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Kasoulides says Turkish intransigence blocking reunification
2002-09-21 15:41:50

By Apostolis Zoupaniotis-- United Nations, Sep 20 (CNA) - The main obstacle to the reunification of Cyprus is the insistence by Turkish Cypriot leader Rauf Denktash on "two separate sovereignties", Cypriot Minister of Foreign Affairs Ioannis Kasoulides told a press conference in the United Nations.

Kasoulides, who is to address tonight the 57th Session of the UN General Assembly, explained that "having known the recent past history with the presence of the Turkish army and the de facto division of the island, we believe that separate sovereignties mean the legal right for legal partition in the future".

"It is unthinkable for our side to accept terms of a settlement which will prepare the ground for a legal divorce", he stressed.

The Minister also talked about UN-led directs talks taking place in Cyprus between President Glafcos Clerides and Denktash, and about the UN Secretary General's efforts to break the impasse.

Kasoulides said Kofi Annan's recommendations and thoughts, which he expressed to President Clerides and Denktash, "may help in breaking the present impasse".

"So far, I cannot report that the recommendations by the Secretary General were adequately addressed by Denktash", he noted.|

The Minister assured that the Greek Cypriot side would meet with Annan and Denktash in New York on October 3 and 4 "with our constructive attitude as it was demonstrated by statements made by the President of the Security Council".

Kasoulides said that the positions of the two sides were far apart. "It is the philosophy that separates the opinions of the two sides so much", he explained.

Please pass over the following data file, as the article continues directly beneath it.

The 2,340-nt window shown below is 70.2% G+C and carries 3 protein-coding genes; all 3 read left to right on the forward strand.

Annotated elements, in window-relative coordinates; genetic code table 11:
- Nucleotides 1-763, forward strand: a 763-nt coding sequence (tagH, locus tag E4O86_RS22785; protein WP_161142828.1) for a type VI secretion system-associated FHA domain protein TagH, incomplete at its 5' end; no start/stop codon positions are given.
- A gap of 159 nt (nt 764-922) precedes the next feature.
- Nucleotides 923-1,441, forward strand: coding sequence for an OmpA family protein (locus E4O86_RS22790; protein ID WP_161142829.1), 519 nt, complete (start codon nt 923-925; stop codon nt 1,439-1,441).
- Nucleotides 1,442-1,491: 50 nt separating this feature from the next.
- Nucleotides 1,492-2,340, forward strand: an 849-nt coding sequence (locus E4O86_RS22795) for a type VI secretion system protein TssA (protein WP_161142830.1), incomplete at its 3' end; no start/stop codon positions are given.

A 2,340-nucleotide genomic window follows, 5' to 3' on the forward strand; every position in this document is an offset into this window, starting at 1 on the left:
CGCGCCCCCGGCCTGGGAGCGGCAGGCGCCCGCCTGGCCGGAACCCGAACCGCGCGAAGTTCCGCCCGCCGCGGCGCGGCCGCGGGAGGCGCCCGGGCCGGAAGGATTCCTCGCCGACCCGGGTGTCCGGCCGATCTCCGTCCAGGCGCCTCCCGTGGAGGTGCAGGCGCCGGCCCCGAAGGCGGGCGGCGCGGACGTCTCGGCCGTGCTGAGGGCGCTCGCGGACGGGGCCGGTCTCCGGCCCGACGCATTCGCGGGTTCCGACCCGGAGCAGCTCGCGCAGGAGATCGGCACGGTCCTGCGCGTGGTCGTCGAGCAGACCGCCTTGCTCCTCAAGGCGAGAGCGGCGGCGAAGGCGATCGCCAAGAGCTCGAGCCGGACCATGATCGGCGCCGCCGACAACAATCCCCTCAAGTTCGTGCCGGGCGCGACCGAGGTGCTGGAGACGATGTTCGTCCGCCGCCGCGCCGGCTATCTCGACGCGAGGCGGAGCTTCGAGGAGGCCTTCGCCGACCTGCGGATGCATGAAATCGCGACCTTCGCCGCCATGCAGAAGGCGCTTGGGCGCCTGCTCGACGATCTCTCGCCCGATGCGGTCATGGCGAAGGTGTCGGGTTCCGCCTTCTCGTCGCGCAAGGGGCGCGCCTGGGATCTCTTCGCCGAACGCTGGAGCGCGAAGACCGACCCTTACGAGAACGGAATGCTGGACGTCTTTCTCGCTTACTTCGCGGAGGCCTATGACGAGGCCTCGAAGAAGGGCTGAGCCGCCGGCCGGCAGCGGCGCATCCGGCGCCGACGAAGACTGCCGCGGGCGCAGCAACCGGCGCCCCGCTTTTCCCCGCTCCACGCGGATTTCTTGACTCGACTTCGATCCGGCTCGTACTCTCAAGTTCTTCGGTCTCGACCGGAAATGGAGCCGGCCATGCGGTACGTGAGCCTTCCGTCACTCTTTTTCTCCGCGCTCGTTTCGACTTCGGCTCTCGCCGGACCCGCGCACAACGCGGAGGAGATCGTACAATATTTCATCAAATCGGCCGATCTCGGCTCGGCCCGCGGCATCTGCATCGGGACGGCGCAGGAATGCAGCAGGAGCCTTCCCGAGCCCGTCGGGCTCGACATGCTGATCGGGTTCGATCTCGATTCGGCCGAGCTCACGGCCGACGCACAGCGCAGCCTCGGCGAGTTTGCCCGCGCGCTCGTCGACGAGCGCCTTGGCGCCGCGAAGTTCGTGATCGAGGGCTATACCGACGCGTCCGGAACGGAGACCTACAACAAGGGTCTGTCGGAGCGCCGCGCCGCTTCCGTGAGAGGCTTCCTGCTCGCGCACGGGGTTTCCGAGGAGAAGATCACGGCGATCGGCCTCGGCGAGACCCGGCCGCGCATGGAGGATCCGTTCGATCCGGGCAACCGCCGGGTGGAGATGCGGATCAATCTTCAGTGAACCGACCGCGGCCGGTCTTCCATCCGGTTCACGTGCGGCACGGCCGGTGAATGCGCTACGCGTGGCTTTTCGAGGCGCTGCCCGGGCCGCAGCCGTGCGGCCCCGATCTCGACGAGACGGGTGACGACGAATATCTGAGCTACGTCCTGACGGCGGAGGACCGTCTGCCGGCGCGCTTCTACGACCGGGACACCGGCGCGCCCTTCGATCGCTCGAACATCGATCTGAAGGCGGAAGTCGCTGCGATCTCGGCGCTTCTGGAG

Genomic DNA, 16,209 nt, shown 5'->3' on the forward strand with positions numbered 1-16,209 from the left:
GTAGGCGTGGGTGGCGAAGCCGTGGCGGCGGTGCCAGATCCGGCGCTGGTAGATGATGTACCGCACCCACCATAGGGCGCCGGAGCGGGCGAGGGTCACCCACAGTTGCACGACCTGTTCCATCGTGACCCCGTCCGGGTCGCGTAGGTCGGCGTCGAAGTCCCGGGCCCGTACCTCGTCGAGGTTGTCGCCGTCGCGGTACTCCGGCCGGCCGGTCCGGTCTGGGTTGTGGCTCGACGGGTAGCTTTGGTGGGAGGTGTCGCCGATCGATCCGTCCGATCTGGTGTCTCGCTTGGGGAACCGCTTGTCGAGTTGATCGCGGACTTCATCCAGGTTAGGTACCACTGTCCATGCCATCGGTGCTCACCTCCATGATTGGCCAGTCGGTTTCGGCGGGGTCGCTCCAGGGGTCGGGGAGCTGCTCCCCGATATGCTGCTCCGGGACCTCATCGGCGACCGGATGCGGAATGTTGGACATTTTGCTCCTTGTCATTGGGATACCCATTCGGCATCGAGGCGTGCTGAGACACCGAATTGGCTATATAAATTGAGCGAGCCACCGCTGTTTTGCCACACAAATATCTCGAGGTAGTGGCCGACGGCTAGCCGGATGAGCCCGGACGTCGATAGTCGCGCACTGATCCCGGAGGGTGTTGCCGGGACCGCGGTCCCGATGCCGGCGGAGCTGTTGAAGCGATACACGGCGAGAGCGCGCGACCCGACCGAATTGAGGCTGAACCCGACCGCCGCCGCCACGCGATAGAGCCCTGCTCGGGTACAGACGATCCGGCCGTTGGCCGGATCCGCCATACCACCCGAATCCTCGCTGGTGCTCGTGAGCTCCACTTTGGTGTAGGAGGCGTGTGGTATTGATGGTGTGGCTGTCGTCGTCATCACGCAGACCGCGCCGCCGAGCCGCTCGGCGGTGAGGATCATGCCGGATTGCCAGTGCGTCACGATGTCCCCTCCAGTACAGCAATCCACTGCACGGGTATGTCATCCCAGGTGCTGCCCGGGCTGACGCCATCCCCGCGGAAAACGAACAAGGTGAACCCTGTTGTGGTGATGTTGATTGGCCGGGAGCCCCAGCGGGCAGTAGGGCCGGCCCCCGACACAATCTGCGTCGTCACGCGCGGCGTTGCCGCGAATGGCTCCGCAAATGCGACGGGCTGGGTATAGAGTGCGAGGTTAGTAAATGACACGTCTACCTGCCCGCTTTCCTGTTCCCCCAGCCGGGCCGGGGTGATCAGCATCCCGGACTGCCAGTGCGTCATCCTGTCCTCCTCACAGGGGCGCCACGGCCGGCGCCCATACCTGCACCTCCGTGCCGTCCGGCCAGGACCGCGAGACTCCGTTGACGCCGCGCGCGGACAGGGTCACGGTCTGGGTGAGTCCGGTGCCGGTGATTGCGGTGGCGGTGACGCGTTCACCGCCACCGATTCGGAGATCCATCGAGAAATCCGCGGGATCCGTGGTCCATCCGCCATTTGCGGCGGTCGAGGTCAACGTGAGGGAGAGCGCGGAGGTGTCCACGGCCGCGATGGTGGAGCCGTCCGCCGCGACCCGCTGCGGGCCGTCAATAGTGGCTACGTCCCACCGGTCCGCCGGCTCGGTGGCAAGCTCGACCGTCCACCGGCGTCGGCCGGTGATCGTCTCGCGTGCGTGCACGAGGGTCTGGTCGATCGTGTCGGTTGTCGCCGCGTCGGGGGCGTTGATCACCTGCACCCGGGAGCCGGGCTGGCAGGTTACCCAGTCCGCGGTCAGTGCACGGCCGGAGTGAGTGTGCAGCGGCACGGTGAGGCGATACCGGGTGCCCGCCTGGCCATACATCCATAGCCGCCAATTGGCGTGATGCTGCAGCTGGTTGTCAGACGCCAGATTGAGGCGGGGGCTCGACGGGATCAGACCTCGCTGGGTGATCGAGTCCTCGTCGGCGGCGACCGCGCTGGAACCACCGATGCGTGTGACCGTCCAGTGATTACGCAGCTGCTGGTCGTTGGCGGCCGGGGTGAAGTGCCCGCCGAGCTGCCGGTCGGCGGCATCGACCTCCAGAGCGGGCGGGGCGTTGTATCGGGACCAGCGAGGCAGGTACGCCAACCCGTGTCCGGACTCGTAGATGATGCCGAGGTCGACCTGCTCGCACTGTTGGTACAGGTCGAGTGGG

Asked what the first step would be for a solution, Kasoulides stated that the issue of Cyprus has been debated for a very long time.

"The time has come for a comprehensive settlement, without considering the first and second step", he said.

"Everything is there and has been debated in and out. We have to put together all those ideas into a comprehensive settlement mutually agreed by both sides", he added.

Kasoulides noted that the Security Council has described in numerous resolutions a solution providing for "one state of Cyprus, with a single sovereignty, international personality and citizenship, with two politically equal communities".

Underlining the EU factor, he expressed hope that "the window of opportunity that is still open in front of us, although gets narrower, will get exploited in its fullest, so that a settlement will be reached before the date of 12th of December".

"If Cyprus is not reunited by then, this will not be due to the lack of effort or lack of constructive approach by President Clerides", he said.

Kasoulides mentioned that it is in the interest of all parties concerned that a reunited Cyprus joins the EU, because it will benefit all the people of Cyprus, in particular the Turkish Cypriots, who are now in a position of political isolation and economic disadvantages, and also Turkey.

He added that if the December 12th deadline passes without a settlement, "another window of opportunity will have to open".

In diplomacy this always takes place, he said, stating also that "the efforts to reunite our country will continue until the problem is solved".

According to Kasoulides, another window of opportunity that could be opened after December 12th will be "to combine the interest of Turkey to join the EU with the interest of the Cypriots to see their country reunited, and making best use of these two factors to achieve finally the reunification".

Cyprus, which opened accession negotiations with the EU in 1998, has been divided since 1974 when Turkey invaded and occupied its northern third.

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